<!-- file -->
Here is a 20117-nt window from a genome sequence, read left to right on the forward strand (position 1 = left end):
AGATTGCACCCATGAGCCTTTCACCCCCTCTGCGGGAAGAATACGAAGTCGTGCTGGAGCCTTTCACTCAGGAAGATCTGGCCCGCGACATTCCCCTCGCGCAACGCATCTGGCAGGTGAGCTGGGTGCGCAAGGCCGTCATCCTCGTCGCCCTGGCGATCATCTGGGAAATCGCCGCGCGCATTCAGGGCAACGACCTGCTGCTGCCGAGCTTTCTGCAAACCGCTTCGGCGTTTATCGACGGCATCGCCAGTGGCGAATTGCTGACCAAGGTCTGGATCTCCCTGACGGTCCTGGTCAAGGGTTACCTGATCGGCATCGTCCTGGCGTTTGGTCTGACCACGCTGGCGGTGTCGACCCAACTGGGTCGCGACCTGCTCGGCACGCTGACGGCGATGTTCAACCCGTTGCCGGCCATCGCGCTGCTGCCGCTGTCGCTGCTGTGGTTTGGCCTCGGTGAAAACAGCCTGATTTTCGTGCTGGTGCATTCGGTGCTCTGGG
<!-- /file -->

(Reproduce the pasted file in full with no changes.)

Here is a 20117-nt window from a genome sequence, read left to right on the forward strand (position 1 = left end):
AGATTGCACCCATGAGCCTTTCACCCCCTCTGCGGGAAGAATACGAAGTCGTGCTGGAGCCTTTCACTCAGGAAGATCTGGCCCGCGACATTCCCCTCGCGCAACGCATCTGGCAGGTGAGCTGGGTGCGCAAGGCCGTCATCCTCGTCGCCCTGGCGATCATCTGGGAAATCGCCGCGCGCATTCAGGGCAACGACCTGCTGCTGCCGAGCTTTCTGCAAACCGCTTCGGCGTTTATCGACGGCATCGCCAGTGGCGAATTGCTGACCAAGGTCTGGATCTCCCTGACGGTCCTGGTCAAGGGTTACCTGATCGGCATCGTCCTGGCGTTTGGTCTGACCACGCTGGCGGTGTCGACCCAACTGGGTCGCGACCTGCTCGGCACGCTGACGGCGATGTTCAACCCGTTGCCGGCCATCGCGCTGCTGCCGCTGTCGCTGCTGTGGTTTGGCCTCGGTGAAAACAGCCTGATTTTCGTGCTGGTGCATTCGGTGCTCTGGG